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Customs union blasts border search quotas

The union representing Canada's customs officers today accused Canada Border Services Agency (CBSA) of playing a "numbers game" by setting quotas that result in unnecessary vehicle searches.
CustomsLong

The union representing Canada's customs officers today accused Canada Border Services Agency (CBSA) of playing a "numbers game" by setting quotas that result in unnecessary vehicle searches.

"CBSA uses a border management plan to set artificial numerical targets for vehicle and vessel searches, without regard to the goal of finding contraband or any result beyond the search itself," Ron Moran, national president of the Customs Excise Union, said in a submission today to the Standing Senate Committee on National Security and Defence.

"Literally, this 'numbers game' is a public relations exercise that focuses on having more searches performed rather than on finding anything," Moran said.

"In fact, intelligence-based, targeted high-risk searches are routinely discouraged because of the time involved to carry out such searches and so that easier searches – to pad the numbers – can occur.

"As you know, more security is not necessarily better security, although it does permit unreliable claims to be made."

"Linked to that deceit is a system of management bonuses based on managers achieving ... numerical quotas and for running operations under budget. Providing financial incentives to managers in this fashion is an outright encouragement to avoid doing enforcement related duties, which does nothing short of corrupt the law enforcement mandate of CBSA," Moran testified.

The customs union chief also accused CBSA of ignoring objections from front-line customs officers in introducing a "widespread" practice of admitting individuals into Canada even after they are caught trying to smuggle guns or drugs.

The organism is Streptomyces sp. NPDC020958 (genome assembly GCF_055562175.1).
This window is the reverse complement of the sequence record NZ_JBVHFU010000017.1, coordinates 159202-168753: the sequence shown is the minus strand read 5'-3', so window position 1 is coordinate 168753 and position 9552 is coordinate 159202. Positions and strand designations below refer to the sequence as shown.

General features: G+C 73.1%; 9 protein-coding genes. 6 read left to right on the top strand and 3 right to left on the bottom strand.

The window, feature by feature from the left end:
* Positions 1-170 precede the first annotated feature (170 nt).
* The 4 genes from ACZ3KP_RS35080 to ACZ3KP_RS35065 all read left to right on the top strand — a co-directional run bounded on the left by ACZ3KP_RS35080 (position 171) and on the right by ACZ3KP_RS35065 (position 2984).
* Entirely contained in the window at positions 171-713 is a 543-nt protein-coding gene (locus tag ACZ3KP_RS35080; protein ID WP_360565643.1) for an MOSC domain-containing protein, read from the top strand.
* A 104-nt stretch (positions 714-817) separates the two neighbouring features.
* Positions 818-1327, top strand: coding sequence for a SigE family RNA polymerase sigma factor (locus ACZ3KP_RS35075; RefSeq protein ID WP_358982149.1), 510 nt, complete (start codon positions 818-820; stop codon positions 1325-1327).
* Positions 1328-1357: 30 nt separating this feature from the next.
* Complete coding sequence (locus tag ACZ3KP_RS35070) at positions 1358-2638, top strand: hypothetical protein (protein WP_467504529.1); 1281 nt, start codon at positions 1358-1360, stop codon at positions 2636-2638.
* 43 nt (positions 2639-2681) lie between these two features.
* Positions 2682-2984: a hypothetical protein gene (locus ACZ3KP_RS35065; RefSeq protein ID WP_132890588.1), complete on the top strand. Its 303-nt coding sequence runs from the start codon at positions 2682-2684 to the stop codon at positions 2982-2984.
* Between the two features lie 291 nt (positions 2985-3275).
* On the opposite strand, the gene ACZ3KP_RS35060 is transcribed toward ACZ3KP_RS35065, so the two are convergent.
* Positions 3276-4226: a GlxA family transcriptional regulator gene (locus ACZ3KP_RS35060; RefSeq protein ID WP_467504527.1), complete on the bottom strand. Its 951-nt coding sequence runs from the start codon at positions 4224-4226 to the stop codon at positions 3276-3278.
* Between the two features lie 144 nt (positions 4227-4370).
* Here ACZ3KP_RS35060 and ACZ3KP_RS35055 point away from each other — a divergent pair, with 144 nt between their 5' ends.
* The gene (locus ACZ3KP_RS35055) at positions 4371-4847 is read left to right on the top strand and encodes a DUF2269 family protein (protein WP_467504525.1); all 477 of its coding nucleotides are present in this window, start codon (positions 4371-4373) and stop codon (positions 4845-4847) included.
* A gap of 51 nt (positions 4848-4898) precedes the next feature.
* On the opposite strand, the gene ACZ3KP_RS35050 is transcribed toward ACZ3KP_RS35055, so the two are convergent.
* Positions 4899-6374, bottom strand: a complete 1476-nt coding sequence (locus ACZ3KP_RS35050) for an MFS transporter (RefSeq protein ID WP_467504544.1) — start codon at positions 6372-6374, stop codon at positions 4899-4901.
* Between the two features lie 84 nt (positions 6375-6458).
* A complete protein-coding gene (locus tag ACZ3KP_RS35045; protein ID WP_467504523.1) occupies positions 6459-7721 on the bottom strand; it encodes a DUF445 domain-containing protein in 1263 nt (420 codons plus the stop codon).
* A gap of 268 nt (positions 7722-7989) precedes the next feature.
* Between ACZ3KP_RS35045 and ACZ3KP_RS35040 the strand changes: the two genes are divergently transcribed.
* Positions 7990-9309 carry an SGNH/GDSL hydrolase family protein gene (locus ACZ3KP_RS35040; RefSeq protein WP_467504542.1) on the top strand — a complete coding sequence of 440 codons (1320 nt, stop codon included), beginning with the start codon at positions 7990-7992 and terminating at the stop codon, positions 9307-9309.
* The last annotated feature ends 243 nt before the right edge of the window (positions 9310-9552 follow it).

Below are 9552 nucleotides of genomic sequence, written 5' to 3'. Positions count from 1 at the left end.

Moran today called on the federal government to create a new, 500-person Customs Border Patrol to be responsible for unofficial crossing points between official points of entry.

"The RCMP clearly does not want to do the work of patrolling the border but the work must be done," Moran said.

"Customs can do that work, has the expertise, infrastructure, and management team already in place along the border, and our members know the terrain and travellers better than anyone. We make this recommendation above and beyond our mutual position that there also needs to be an armed presence at border crossings. CEUDA also fully supports the call to re-open RCMP Detachments along the border."

The new Customs Border Patrol proposed by Moran would have an annual budget of $80 million, including $50 million for salaries, benefits and overtime (average of $100,000 per employee) plus $10 million for 200 vehicles and $20 million for operating costs.

Another $25 million would be needed for first-year start-up costs including refurbishing of port office space and the new sidearms, outfitting vehicles, radios and other needs.

Job applicants would come from varying law enforcement backgrounds, with priority going to those already working for Canada Customs.

"The Customs Border Patrol should be the first-response team, mandated to patrol the border between points-of-entry and working in partnership with the RCMP and other police forces, the latter of whom would act as the second-response partner along the border at and between points-of-entry," Moran said.

CBP staff could also provide help to regular customs employees at official points-of-entry, especially in smaller operations, Moran suggested. "We have no doubt Americans would see this step in a very positive light and highly reflective of a growing commitment on the part of Canada to enforce its shared border with the U.S., where gun and cannabis smuggling as well as the ever-growing fear associated with terrorism are becoming major problems for citizens and politicians on both sides."

Moran pointed out that at least 48 Canadian border municipalities have adopted resolutions this year calling for a Customs Border Patrol.


David Helwig

About the Author: David Helwig

David Helwig's journalism career spans seven decades beginning in the 1960s. His work has been recognized with national and international awards.
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